New York Lt. Gov. Robert Duffy, left, and Senate Majority Leader Dean Skelos, R-Rockville Centre, talk in the Senate Chamber at the Capitol in Albany, N.Y., Tuesday, Jan. 11, 2011. The Senate and Assembly and the State University of New York Board of Trustees were among the many public entities that sought end their business early on Tuesday in preparation for the snow storm forecast for late that night. (AP Photo/Mike Groll)
After two tumultuous, highly partisan years that saw control of New York's Senate flip back to Republicans, senators are fighting now over whether a lieutenant governor can break tie votes and, in one heated debate, where they can sit.
Republicans have proposed a change to Senate rules that would prevent Democratic Lt. Gov. Robert Duffy from exercising what has long been assumed to be his constitutional power to break ties in procedural matters, which could include casting the deciding vote to pick a Democrat as Senate president. The GOP has have a 32-30 majority and 32 votes are needed to pass bills.
The battle resumes Monday, when the full Senate could vote on the rule change, and Democrats said Thursday that if they lose, they are prepared for a legal challenge.
"In a brazen power grab, Senate Republicans are attempting to tear down the constitutional authority of Lt. Gov. Duffy," said Austin Shafran, spokesman for the Senate's Democratic majority.
Shafran on Thursday accused the Republican majority — dominated by upstate and Long Island members — of trying to undercut "upstate's highest ranking elected official." Duffy was mayor of Rochester before running for lieutenant governor last year.
Shafran said the Democrats' lawyers are considering "all possible courses of action" to fight the rule change. The Democratic minority is dominated by New York City senators.
Republicans insist the rules will make sure senators, not a Democratic lieutenant governor, break ties on matters such as who will control the Senate.
"The changes we have proposed will help ensure the orderly operation of the Senate and its standing committees," said Scott Reif, spokesman for Senate Majority Leader Dean Skelos.
Republicans first presented their proposed rule change involving the lieutenant governor in a committee meeting this week. Democrats said the effort to circumvent at least the spirit of the state constitution came with just an hour's notice.
Republicans, however, were unable to quickly pass the bill in the Rules Committee because one member was missing; the committee planned to revisit the bill on Monday, when it could vote to send it to the full Senate.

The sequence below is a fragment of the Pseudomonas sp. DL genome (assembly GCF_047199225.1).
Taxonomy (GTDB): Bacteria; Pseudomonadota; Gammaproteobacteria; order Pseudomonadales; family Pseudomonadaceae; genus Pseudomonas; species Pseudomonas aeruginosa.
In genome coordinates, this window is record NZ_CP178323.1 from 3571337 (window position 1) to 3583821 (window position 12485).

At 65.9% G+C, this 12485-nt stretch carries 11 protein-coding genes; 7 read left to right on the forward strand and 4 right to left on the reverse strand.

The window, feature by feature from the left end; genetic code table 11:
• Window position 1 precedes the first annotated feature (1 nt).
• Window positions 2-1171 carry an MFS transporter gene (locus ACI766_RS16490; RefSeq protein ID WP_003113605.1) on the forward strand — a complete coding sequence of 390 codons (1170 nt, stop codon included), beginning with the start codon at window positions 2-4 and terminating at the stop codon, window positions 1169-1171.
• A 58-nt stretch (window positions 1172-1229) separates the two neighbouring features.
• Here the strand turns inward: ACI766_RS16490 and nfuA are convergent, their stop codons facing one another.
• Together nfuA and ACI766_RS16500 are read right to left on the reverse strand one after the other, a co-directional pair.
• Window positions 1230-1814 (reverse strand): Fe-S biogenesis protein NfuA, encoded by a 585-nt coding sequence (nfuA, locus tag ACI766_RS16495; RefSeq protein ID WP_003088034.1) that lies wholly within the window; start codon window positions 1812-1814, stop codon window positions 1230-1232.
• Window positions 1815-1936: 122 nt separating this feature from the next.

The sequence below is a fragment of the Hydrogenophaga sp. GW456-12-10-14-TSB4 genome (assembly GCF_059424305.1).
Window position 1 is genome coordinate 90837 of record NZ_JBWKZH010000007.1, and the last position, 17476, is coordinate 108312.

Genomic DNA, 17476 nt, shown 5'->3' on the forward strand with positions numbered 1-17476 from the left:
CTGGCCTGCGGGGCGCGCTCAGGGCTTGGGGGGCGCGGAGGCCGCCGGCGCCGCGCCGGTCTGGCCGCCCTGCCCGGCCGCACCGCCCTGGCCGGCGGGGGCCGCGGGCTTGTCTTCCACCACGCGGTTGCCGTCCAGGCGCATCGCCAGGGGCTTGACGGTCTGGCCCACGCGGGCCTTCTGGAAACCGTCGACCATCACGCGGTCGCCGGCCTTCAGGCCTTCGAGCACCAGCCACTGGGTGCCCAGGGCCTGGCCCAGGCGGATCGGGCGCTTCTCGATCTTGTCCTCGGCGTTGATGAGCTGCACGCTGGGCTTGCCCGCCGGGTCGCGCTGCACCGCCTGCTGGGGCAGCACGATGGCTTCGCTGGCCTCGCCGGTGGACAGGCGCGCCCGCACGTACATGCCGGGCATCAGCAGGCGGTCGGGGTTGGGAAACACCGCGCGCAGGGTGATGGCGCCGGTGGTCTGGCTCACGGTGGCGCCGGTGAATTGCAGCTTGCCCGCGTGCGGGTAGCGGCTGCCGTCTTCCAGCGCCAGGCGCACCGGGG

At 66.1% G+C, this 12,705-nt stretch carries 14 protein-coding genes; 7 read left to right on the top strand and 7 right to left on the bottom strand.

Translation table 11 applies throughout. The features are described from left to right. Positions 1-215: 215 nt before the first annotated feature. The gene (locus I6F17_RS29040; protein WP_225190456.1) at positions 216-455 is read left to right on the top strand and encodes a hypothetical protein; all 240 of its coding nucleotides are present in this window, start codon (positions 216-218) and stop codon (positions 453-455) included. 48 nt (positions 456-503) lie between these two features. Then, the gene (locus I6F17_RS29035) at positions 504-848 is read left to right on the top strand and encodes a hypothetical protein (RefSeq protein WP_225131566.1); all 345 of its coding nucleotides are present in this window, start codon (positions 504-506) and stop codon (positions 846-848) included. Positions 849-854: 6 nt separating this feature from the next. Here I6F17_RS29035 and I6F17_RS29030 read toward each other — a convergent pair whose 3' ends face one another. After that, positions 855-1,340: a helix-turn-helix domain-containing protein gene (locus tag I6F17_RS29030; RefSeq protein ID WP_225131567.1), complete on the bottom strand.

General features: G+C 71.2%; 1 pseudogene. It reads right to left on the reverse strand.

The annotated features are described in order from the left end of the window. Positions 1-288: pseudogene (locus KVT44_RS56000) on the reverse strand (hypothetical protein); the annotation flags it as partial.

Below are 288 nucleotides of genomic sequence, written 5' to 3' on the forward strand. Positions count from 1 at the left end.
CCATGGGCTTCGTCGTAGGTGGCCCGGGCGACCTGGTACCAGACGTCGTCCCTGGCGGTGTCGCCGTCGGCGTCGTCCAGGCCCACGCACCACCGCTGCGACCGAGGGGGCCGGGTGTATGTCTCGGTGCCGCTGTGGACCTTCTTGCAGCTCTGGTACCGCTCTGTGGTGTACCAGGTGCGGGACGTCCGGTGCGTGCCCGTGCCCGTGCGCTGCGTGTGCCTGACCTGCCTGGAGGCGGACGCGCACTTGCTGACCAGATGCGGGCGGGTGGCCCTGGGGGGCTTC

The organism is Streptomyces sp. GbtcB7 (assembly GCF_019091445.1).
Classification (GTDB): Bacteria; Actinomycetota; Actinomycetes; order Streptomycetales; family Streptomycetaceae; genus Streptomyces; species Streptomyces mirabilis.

The issue erupted during a week that included an angry debate after Republicans switched the seating of some Democrats. The GOP granted a request by four Democrats who broke from the Democratic conference and wanted to sit together, displacing some Democrats in the conference now weakened by their new "independent Democratic" caucus.
Democratic Sen. Eric Adams of Brooklyn suggested the seat switching might be discrimination. He asked if the Democrats were moved because one is black and the other is a white woman.
"I consider that an insult, and not the conduct and the behavior that any one of us should have toward each other," Republican Sen. Thomas Libous of Broome County responded to Adams in Monday's floor debate.
The four dissident Democrats are white; one is a woman. Although three of them are among the party's most senior members, the Democratic minority denied them committee assignments.
But this week the Republican majority dished out not just committee assignments to the dissidents, but also lucrative chairmanships. Jeff Klein, a Bronx Democrat, was named to head the Committee on Alcoholism and Drug Abuse, Diane Savino, a Staten Island Democrat, will be chairwoman of the Committee on Children and Families and Democrat Sen. David Valesky of Oneida was named chairman of the Committee on Aging.
Freshman Democratic Sen. David Carlucci of Rockland County, the fourth member of the independent caucus, was named co-chairman of a joint legislative commission that regulates rules and regulations for state entities.
The new Senate fights came a week before Gov. Andrew Cuomo is to present a painful budget to address $10 billion in deficits. It could include thousands of state worker layoffs, service cutbacks and drastically reduced funding to schools and hospitals.